Feminist Everything

Posted on January 8, 2015 by Richard Goulter

I came across this from website Dear Author which suggests that the Romance genre isn’t feminist. – On that note, while the author suggests that ‘feminism’ consists of many hats, the piece features almost exclusively the radical-left feminism as the recognised definition of feminism. (This is hardly groundbreaking, but still). It’d perhaps be more interesting to see Romance Novels through the lens of “feminism as pro woman’s ability to choose” (I reckon Maya Rodale writes something similar to this here). Also pertinent would be this blogpost from romancenovelsforfeminists. (Highlights: Qn 3., respondents: “over the top pro woman”, and “A woman with a chip on their shoulder who thinks men are out to get them and the world is unfair”).
– I’d also like to assure the Dear Author writer here that they needn’t worry: it’s not non-feminists who are tarnishing the reputation of feminists. (I understand the term to be ambivalent. Those who are fully-for, or fully-against are rarely mild-mannered in their opinion).

If I were to summarise the author: “Romance Novels: by women, for women, but really the patriarchy”; “Romance Novels might not be feminist and that’s okay, but not really.”.

Similarly, “8 Signs Your Boyfriend Is A Feminist… Also, Congrats On That”. (Disclosure: came across this link from a Romance Novelist’s twitter. Question to ponder is to what extent this’d apply to RN Heroes).
Highlight: “He watches porn that isn’t degrading”. (Because, really, 3rd-wave feminist analysis during sexual fantasy is exactly what you want in a sexual partner). Perhaps pertinent to this point: porn is fantasy, not the real world. Also, rape fantasies. This piece delightfully links to ‘How to get a feminist boyfriend’. (You know it’s going to be good when the author refers to the ‘gender wage gap’ in a way as if women are paid significantly less than men for simply being women).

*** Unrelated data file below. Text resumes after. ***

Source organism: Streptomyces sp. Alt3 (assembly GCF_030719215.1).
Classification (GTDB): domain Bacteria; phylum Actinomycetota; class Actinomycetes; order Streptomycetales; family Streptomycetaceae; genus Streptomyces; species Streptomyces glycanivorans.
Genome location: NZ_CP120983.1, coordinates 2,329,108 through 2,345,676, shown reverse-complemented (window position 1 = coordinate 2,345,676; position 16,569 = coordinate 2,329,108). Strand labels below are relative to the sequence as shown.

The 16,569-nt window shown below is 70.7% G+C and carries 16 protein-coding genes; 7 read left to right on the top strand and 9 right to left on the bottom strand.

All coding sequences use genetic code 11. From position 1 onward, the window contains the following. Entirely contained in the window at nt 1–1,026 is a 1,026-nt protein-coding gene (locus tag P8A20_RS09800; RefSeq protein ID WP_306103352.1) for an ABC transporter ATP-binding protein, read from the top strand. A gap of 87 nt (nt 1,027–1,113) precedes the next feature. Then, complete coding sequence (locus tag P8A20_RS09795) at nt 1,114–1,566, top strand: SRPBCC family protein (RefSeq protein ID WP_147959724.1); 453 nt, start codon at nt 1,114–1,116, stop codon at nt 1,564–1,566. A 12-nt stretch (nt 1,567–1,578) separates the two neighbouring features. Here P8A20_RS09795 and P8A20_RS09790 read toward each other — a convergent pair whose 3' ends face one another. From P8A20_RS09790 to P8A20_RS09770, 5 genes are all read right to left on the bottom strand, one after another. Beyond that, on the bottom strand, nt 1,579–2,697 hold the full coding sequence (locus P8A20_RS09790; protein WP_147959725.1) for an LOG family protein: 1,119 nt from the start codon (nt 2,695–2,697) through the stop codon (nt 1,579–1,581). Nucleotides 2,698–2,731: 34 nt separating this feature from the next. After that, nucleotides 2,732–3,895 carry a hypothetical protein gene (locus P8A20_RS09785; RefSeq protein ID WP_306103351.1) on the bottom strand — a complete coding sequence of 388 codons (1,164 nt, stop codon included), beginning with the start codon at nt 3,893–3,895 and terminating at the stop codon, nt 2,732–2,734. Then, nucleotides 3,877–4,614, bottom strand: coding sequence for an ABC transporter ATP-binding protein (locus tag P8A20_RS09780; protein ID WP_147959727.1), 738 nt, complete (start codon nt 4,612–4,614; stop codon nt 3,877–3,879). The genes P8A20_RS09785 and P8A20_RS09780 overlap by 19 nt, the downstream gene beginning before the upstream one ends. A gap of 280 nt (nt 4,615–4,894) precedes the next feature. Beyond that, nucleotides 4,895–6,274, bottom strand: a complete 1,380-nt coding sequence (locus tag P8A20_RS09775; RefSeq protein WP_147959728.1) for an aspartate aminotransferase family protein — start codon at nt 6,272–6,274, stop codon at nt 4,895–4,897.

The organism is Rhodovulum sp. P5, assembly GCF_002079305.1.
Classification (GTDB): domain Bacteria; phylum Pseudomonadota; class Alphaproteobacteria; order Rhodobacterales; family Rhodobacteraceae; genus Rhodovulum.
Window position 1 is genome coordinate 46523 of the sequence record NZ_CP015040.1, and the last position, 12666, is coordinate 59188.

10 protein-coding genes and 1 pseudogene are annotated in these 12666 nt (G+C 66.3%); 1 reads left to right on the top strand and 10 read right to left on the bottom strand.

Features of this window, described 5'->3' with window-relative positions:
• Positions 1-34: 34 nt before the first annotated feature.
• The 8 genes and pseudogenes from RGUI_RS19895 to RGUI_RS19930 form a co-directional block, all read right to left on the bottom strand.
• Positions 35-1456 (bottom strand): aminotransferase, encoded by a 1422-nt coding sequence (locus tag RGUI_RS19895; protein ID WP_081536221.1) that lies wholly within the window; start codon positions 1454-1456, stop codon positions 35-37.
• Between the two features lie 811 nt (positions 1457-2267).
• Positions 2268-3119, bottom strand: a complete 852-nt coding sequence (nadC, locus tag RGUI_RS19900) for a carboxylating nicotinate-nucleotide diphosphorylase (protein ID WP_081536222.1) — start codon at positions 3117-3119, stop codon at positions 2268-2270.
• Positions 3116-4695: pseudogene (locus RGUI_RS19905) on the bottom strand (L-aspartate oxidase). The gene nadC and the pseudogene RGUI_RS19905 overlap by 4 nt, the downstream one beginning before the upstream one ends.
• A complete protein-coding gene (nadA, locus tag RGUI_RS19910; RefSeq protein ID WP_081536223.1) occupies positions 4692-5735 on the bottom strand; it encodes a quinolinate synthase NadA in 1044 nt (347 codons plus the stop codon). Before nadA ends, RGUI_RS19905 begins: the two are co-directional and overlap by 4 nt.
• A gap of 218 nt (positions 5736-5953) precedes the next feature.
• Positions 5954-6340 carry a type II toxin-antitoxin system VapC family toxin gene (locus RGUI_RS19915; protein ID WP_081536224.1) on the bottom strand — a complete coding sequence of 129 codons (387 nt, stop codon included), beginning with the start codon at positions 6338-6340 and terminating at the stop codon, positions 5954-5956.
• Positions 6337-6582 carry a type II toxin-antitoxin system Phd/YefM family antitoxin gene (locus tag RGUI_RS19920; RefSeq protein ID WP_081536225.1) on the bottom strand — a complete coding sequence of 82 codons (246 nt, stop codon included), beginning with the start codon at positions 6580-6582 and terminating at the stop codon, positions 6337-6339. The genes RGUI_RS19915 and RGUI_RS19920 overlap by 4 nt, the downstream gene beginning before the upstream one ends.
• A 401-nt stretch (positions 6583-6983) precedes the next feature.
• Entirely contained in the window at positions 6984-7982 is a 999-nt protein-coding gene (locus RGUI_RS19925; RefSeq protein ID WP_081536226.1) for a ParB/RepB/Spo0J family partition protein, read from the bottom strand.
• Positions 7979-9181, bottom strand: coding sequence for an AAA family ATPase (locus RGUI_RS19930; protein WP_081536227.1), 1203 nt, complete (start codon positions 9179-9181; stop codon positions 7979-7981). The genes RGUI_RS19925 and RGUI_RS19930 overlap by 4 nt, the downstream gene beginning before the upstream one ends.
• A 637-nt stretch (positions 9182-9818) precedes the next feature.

– As you’d expect, both of these pick up the “what a REAL feminist is” argument.

While for modern, radical feminists the personal may be political; it strikes me as odd/amusing that what seems to be happening here is making sure everything personal has a “feminist” seal of approval on it.

What could be wrong with that?
At a glance, indeed it does look innocuous.

Unless you were to do something dumb, like, ask whether a programming language is feminist. Ugh. Which if you’re going to do seriously, it genuinely does invite the “C+=” thing. (Some of which is amusing).
– On that note, the Django repo on GitHub got an interesting issue: #22667 replaced occurrences of master/slave terminology with leader/follower. At the time of writing, there are 742 comments. Would you be at all surprised to hear that the issue discussing alternative architectures got nowhere near as much attention? Rather, while people are happy to chip in and discuss a couple of words, the attention is frivolous in comparison to more technical topics.

Moreover, even when folk do strive to be “feminist” and such, it’s still toxic territory. (Highlight: “Sisterhood is powerful. It kills. Mostly sisters.”).

– It seems I’ve not quite laid out my assumptions/experience, above. But you might forgive my caution as to the reliability of such analysis if this kind of feminism, ostensibly so in favour of women, can be so harmful to women.

I don’t see a zealous pursuit of making sure you have “feminist everything” will lead to good things.

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